Behavioral Health Home (BHH) services - October 2020 newsletter

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Behavioral Health Home (BHH) services

Quarterly newsletter

October 2020

In this issue:

This newsletter has been sent to all authorized representatives on each BHH services team. Please forward to other BHH services staff at your organization.

Quarterly updates

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News, programmatic updates, and useful information.

DHS needs your help to update provider contact information

We would like to ensure that there is a staff person assigned to each of the three areas below so we can effectively direct our communication efforts to the appropriate contact. Please review the information below, and if you have questions or updates, contact Megan Seifert Thank you!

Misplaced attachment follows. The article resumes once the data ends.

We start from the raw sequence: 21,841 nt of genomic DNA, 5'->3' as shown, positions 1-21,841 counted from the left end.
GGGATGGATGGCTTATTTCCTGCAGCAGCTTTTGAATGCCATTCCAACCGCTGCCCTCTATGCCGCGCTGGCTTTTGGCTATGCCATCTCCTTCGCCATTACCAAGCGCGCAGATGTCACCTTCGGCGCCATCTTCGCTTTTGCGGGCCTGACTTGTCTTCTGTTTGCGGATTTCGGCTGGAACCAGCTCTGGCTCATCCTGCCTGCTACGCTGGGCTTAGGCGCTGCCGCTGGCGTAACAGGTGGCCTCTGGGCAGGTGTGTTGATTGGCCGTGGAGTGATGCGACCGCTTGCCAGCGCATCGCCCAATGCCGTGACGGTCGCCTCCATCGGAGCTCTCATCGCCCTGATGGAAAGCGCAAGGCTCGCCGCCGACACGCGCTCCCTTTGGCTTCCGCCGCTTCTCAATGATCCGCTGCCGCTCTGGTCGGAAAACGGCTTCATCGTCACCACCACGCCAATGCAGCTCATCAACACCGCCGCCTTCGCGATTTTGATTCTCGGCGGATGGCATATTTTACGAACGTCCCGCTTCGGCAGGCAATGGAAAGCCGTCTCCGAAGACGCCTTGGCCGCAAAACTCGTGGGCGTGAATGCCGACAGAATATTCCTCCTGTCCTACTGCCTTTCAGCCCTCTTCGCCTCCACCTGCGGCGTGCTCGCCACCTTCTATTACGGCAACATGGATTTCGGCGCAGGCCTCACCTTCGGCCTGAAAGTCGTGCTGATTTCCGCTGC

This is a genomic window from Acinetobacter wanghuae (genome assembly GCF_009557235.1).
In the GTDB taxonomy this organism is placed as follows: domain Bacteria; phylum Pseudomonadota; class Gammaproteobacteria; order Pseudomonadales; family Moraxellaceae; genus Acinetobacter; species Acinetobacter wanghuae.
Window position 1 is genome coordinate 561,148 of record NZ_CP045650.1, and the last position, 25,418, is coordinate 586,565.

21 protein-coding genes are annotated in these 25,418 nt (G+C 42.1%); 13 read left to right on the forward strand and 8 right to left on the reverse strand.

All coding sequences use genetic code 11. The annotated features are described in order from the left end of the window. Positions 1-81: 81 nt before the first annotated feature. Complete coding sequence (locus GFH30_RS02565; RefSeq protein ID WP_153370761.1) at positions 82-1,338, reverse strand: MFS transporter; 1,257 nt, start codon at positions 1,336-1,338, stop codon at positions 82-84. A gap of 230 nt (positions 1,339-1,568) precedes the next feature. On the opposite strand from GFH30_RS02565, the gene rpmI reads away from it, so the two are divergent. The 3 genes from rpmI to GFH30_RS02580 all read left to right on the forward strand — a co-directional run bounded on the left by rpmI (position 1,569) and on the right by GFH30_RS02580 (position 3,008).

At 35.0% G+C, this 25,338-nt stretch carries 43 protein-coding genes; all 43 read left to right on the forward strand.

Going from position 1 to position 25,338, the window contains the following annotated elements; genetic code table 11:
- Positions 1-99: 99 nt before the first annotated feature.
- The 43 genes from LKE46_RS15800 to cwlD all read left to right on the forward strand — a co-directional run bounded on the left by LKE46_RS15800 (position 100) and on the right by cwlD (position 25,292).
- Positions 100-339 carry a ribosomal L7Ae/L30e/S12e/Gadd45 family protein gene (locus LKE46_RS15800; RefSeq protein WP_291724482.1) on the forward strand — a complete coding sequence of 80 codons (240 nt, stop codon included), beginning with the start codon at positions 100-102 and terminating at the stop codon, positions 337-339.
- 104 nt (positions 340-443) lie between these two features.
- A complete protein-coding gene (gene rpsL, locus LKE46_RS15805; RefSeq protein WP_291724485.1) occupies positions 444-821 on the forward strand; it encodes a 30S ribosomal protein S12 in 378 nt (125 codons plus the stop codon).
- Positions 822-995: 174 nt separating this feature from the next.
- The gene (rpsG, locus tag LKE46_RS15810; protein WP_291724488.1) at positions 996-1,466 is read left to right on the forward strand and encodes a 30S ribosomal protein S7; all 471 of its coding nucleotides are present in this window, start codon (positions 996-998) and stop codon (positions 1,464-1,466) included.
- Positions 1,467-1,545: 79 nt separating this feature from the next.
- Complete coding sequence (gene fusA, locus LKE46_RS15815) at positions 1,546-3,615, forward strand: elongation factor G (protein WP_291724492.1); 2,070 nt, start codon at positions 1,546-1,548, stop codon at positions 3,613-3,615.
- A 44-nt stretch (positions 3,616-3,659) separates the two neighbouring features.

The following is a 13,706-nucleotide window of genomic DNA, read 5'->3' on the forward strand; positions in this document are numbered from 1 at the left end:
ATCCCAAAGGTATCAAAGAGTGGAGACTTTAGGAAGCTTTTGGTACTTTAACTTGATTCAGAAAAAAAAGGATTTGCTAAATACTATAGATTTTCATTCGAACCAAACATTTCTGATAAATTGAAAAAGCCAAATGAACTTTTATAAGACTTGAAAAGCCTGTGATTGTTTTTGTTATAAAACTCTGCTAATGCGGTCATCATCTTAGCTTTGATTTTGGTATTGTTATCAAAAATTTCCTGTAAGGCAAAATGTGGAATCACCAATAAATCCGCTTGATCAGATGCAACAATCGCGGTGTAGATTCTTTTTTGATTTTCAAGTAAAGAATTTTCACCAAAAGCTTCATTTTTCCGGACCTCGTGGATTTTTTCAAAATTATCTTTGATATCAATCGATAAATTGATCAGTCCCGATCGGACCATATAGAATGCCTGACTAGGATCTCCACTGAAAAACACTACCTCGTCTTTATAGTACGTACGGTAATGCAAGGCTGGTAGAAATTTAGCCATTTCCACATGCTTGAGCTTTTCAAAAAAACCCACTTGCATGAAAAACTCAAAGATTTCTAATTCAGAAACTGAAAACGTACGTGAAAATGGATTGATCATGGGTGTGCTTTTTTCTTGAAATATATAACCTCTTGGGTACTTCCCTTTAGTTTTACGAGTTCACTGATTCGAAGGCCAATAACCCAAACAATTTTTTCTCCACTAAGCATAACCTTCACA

BHH services Team Member Roles

Authorized Representative:

This person must be authorized to accept communication on behalf of the BHH services provider.  It is the responsibility of the authorized representative to ensure that any mail and all communication received from DHS is distributed as needed and a response provided within stated timelines, when required.

Partner Portal Lead:

This person is responsible for making sure BHH services provider staff have logins to the partner portal by emailing Megan Seifert ( and requesting logins for those individuals. This person will also be responsible for letting DHS staff know when a Partner Portal login needs to be deactivated when staff leave.

Training Lead: